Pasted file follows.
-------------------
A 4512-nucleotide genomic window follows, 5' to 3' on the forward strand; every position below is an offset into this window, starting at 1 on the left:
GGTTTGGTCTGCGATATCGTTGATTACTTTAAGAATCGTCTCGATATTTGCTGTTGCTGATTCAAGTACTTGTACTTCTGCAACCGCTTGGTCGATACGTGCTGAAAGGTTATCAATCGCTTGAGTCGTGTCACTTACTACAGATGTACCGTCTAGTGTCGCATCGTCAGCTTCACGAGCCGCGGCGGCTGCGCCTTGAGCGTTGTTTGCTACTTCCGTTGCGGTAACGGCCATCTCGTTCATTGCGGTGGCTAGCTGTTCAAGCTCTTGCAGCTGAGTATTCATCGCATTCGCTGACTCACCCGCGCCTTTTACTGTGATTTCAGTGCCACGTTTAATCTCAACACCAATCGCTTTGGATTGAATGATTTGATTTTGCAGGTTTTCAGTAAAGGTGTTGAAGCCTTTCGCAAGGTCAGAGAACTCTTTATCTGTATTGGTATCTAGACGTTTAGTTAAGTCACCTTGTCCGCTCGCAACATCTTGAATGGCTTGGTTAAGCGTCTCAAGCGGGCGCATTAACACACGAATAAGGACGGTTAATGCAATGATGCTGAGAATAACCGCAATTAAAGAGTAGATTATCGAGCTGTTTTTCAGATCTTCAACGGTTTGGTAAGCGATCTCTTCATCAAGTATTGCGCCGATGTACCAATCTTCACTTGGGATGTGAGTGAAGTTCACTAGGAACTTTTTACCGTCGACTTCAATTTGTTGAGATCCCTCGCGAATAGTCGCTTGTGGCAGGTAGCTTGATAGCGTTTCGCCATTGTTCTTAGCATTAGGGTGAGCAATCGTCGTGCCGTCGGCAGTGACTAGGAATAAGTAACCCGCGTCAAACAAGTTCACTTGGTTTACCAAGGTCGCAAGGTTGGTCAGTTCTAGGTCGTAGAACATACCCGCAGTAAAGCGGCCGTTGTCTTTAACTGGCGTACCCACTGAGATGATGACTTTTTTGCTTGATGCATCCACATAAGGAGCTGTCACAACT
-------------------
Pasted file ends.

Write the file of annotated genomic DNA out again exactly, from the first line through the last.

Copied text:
A 4512-nucleotide genomic window follows, 5' to 3' on the forward strand; every position below is an offset into this window, starting at 1 on the left:
GGTTTGGTCTGCGATATCGTTGATTACTTTAAGAATCGTCTCGATATTTGCTGTTGCTGATTCAAGTACTTGTACTTCTGCAACCGCTTGGTCGATACGTGCTGAAAGGTTATCAATCGCTTGAGTCGTGTCACTTACTACAGATGTACCGTCTAGTGTCGCATCGTCAGCTTCACGAGCCGCGGCGGCTGCGCCTTGAGCGTTGTTTGCTACTTCCGTTGCGGTAACGGCCATCTCGTTCATTGCGGTGGCTAGCTGTTCAAGCTCTTGCAGCTGAGTATTCATCGCATTCGCTGACTCACCCGCGCCTTTTACTGTGATTTCAGTGCCACGTTTAATCTCAACACCAATCGCTTTGGATTGAATGATTTGATTTTGCAGGTTTTCAGTAAAGGTGTTGAAGCCTTTCGCAAGGTCAGAGAACTCTTTATCTGTATTGGTATCTAGACGTTTAGTTAAGTCACCTTGTCCGCTCGCAACATCTTGAATGGCTTGGTTAAGCGTCTCAAGCGGGCGCATTAACACACGAATAAGGACGGTTAATGCAATGATGCTGAGAATAACCGCAATTAAAGAGTAGATTATCGAGCTGTTTTTCAGATCTTCAACGGTTTGGTAAGCGATCTCTTCATCAAGTATTGCGCCGATGTACCAATCTTCACTTGGGATGTGAGTGAAGTTCACTAGGAACTTTTTACCGTCGACTTCAATTTGTTGAGATCCCTCGCGAATAGTCGCTTGTGGCAGGTAGCTTGATAGCGTTTCGCCATTGTTCTTAGCATTAGGGTGAGCAATCGTCGTGCCGTCGGCAGTGACTAGGAATAAGTAACCCGCGTCAAACAAGTTCACTTGGTTTACCAAGGTCGCAAGGTTGGTCAGTTCTAGGTCGTAGAACATACCCGCAGTAAAGCGGCCGTTGTCTTTAACTGGCGTACCCACTGAGATGATGACTTTTTTGCTTGATGCATCCACATAAGGAGCTGTCACAACT